Test Catalog

Test ID: COGTF    
T-Cell Acute Lymphoblastic Leukemia (T-ALL), Children's Oncology Group Enrollment Testing, FISH, Varies

Useful For Suggests clinical disorders or settings where the test may be helpful

Evaluation of pediatric bone marrow and peripheral blood specimens by FISH probe analysis for classic rearrangements and chromosomal copy number changes associated with T-cell acute lymphoblastic leukemia (T-ALL) in patients being considered for enrollment in Children's Oncology Group (COG) clinical trials and research protocols.

Testing Algorithm Delineates situations when tests are added to the initial order. This includes reflex and additional tests.

This test is only performed on specimens from pediatric patients who are candidates for enrollment in Children's Oncology Group clinical trials and research protocols.


We recommend the following testing algorithm for patients with T-cell acute lymphoblastic leukemia (T-ALL):

-At diagnosis, standard (diagnostic) T-ALL FISH panel and/or conventional chromosome studies COGBM / Chromosome Analysis, Hematologic Disorders, Children's Oncology Group Enrollment Testing, Bone Marrow should be performed. If there is limited specimen available, only the COGTF / T-Cell Acute Lymphoblastic Leukemia (T-ALL), Children's Oncology Group Enrollment Testing, FISH, Varies test will be performed.


Panel includes testing for the following abnormalities using the probes listed:

1p33 rearrangement, TAL1/STIL

t(5;14) TLX3/BCL11B

7q34 rearrangement, TRB

9p-, CDKN2A/D9Z1

t(9;22) or ABL1 amplification, BCR/ABL1

t(10;11), MLLT10/PICALM

11q23 rearrangement, MLL (KMT2A)

14q11.2 rearrangement, TRAD

17p-, TP53/D17Z1


When an MLL (KMT2A) rearrangement is identified, reflex testing will be performed to identify the translocation partner. Probes include identification of t(4;11)(q21;q23) AFF1/MLL, t(6;11)(q27;q23) MLLT4/MLL, t(9;11)(p22;q23) MLLT3/MLL, t(10;11)(p13;q23) MLLT10/MLL, t(11;19)(q23;p13.1) MLL/ELL or t(11;19)(q23;p13.3) MLL/MLLT1.


When a TRAD rearrangement is identified, reflex testing will be performed to identify the translocation partner. Probes include identification of t(8;14)(q24.1;q11.2) MYC/TRAD, t(10;14)(q24;q11.2) TLX1/TRAD, t(11;14)(p15;q11.2) LMO1/TRAD or t(11;14)(p13;q11.2) LMO2/TRAD.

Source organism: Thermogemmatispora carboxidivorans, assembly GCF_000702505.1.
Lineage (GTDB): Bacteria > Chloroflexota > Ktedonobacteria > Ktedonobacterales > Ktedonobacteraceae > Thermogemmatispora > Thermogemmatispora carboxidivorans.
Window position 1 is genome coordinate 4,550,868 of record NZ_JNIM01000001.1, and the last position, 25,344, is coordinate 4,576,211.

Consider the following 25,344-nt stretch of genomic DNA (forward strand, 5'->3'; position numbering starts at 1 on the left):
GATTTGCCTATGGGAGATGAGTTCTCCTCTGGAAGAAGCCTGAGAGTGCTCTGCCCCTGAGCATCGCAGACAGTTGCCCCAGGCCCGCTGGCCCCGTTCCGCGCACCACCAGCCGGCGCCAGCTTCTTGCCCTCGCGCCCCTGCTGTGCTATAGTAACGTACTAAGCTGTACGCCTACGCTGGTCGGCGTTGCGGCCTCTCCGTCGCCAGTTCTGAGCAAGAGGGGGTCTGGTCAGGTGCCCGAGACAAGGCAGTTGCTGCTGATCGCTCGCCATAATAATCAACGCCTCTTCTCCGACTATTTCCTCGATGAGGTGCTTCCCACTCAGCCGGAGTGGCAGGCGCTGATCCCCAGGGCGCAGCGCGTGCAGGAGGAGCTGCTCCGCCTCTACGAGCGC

When a TRB rearrangement is identified, reflex testing will be performed to identify the translocation partner. Probes include identification of t(7;10)(q34;q24) TRB/HOX11, t(7;11)(q34;p15) TRB/LMO1, t(7;11)(q34;p13) TRB/LMO2, or t(6;7)(q27;q34) TRB/MYB.

-If this test is ordered and the laboratory is informed that the patient is not on a COG protocol, this test will be canceled and automatically reordered by the laboratory as TALLF / T-Cell Acute Lymphoblastic Leukemia (T-ALL), FISH, Varies.

Clinical Information Discusses physiology, pathophysiology, and general clinical aspects, as they relate to a laboratory test

In the United States, the incidence of acute lymphoblastic leukemia (ALL) is roughly 6,000 new cases per year or approximately 1 in 50,000. ALL accounts for approximately 70% of all childhood leukemia cases (ages 0 to 19 years), making it the most common type of childhood cancer. Approximately 85% of pediatric cases of ALL are B-cell lineage (B-ALL) and 15% are T-cell lineage (T-ALL). T-ALL is more common in adolescents than younger children and accounts for 25% of adult ALL. When occurring as a primary lymphoblastic lymphoma (LBL), approximately 90% are T-cell lineage versus only 10% B-cell lineage. T-LBL often present as a mediastinal mass in younger patients with or without concurrent bone marrow involvement.


Specific genetic abnormalities are identified in the majority of cases of T-ALL, although many of the classic abnormalities are not detected by conventional chromosome studies and must be identified by FISH studies. Each of the genetic subgroups can be critical prognostic markers. One predictive marker, amplification of the ABL1 gene region, has been identified in 5% of T-ALL, and these patients may be responsive to targeted tyrosine kinase inhibitors.